- In a strip of Shotgun Shuffle, Quinn tells Ellie not to set foot in her room. Once Quinn leaves, Ellie goes into her room by walking on her hands.
- Saturday Morning Breakfast Cereal
- On how to stay a virgin. A purity ring means you stay a virgin, which in this case means you allegedly stay a virgin even if you have sex.
- Also this strip. "This machine will show you the very last thing you'll see before you die" — because you'll be killed when looking at it.
- Comic for 2011-04-13: As Jesus said, "The meek will inherit the Earth." Thus, he shows up to take the non-meek to heaven.
- "The Death Spot": A ninja teacher finally reveals the spot that, when hit, will result in instant death. The information isn't as exciting or useful as it sounds, since the spot is inside the heart.
- The origin of the expression "quantum leap" is revealed to be that someone wanted a term that really means something really small but sounds like it means something large and significant.
- In "Semantics", a man makes a Deal with the Devil to obtain a bag that will provide money whenever he needs to buy something. Only, that really means need, not just want to.
- The median American is now a millionaire — because the government tracked down the specific individual who was the most median and gave her a million dollars so they could say that.
- Home on the Strange: Seth denies having a superhero outfit. He does not in fact have a superhero outfit. He has seven.
- In Head Trip, Mal gives a Twilight fangirl a Christmas present. A present with dark, brooding eyes, pale skin, and is cold as ice to the touch. A gift that sparkles in the sunlight. The Fangirl is NOT amused.
- Evil Diva: Diva's mom tweaks this to insinuate that Loki might know something.
- Roza "I didn't follow you, I followed the goat." (Which follows her.)
- In Something*Positive, when Davan's boss makes a request, Davan makes it happen.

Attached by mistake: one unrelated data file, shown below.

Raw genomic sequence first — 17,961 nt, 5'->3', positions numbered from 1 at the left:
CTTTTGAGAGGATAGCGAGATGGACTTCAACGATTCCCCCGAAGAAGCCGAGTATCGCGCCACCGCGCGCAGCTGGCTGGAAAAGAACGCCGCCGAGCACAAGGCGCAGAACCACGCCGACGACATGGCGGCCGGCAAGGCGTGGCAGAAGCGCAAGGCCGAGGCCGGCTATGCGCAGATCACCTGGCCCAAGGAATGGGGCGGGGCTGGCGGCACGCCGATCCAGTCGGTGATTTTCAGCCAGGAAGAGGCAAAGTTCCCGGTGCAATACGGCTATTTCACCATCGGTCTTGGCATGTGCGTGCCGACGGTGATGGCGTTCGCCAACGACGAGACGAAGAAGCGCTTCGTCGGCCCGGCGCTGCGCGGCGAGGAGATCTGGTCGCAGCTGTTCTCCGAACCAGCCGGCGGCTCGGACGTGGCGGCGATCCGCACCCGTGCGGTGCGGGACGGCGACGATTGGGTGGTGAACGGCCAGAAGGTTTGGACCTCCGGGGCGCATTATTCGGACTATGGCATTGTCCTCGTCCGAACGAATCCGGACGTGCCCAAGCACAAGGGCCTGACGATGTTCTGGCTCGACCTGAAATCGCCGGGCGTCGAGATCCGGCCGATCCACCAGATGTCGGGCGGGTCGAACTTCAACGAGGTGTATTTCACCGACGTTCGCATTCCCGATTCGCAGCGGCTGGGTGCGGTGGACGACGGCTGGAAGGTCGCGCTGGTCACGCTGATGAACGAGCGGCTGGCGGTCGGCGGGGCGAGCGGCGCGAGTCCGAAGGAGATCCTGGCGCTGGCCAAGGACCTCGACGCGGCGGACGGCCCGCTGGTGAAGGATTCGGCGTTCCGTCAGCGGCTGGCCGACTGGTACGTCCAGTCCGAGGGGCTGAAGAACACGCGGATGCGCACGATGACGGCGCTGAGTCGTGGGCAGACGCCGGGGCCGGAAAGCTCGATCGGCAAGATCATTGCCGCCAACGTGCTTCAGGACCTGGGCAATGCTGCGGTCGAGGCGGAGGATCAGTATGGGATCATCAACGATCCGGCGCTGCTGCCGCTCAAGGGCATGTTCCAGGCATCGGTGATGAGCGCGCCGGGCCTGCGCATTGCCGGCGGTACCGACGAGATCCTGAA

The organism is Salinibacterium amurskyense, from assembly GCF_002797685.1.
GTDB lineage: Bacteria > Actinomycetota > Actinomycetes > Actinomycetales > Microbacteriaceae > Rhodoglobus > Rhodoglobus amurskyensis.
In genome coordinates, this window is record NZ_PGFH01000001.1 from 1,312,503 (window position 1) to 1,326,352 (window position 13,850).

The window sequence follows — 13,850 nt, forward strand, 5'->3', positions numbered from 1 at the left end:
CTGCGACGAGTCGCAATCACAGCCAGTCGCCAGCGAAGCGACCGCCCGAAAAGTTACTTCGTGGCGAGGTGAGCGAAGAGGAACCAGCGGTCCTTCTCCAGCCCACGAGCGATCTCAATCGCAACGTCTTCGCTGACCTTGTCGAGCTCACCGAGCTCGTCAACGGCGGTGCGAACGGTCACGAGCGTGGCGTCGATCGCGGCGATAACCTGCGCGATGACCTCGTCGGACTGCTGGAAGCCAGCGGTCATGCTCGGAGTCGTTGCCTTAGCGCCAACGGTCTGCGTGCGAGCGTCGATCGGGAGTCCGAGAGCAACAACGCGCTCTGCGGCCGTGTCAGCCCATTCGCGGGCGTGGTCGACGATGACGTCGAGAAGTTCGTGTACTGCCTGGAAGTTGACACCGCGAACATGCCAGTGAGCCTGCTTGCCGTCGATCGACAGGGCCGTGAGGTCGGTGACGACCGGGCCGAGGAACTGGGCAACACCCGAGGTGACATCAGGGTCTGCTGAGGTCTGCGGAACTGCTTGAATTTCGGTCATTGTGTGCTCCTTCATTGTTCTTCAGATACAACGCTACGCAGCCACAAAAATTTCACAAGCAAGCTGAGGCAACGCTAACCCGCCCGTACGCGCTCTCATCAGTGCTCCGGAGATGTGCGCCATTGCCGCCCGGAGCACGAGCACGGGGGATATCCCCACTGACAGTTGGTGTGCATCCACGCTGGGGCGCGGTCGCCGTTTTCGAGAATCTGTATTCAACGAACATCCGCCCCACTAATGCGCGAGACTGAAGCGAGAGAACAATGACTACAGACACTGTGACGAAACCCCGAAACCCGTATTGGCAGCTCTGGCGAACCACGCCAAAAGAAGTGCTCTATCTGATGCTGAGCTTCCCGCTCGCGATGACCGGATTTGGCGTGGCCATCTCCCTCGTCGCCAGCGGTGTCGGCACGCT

"So, ignore the syllabus. Today we're going over the philosophy of following instructions in the most petty way possible."
- The 2016 Christmas season has an arc where Davan's neighbor, Mr. Gibson, asks Davan to put up some Christmas decorations but specifically asks that they not include The Krampus. Davan starts making decorations based on different gory Christmas legends instead. Mr. Gibson expected this; it's just that three other families in the neighborhood were doing Krampus already.
- When Vanessa's boss asks her to dress nicer for work:
- Doc Scratch from Homestuck. He prides himself on never lying (except in the short term, in service of a joke), but he's still deceptive. He deceives by strongly implying things, abusing hypothetical terms, and presenting just enough information to lead his marks to the wrong conclusion—while none of his direct statements are ever incorrect. In other words, Scratch lies through omission frequently—and when questioned about this, he smugly claims that said concept is a "human" one since mortals can never be in possession of all information and that everyone who talks to him "asks the wrong questions". Such is his talent with this that he successfully tricks Rose into not destroying the Green Sun, but creating it in the first place, and she doesn't even realise it until it's created.
- Then there's the exchange between Jake and Dirk in which Jake states that "it's not like [Dirk's] from a century in the future", to which Dirk replies "Well. No." Dirk is definitely not from one century in the future; he's from four centuries in the future.
- A Demoness in Goblins uses this when offering a Deal with the Devil; she claims to be the guardian of the Orb of Bloodlight, and offers a trade of "one soul for one orb". Dies-Horribly offers up himself for the bargain, and is given a non-magical orb made of ordinary blue stone instead. The demon gloats that Dies should have specified which orb he wanted when the deal was made. It comes back to haunt her immediately afterwards; Dies' magical arm apparently possesses a soul of its own, because the demoness is horrified to learn that she claimed two souls instead of one, and accuses the goblins of trickery. The "powers that be" deem her guilty of breaking a demonic contract, and banish her to the plane of torture.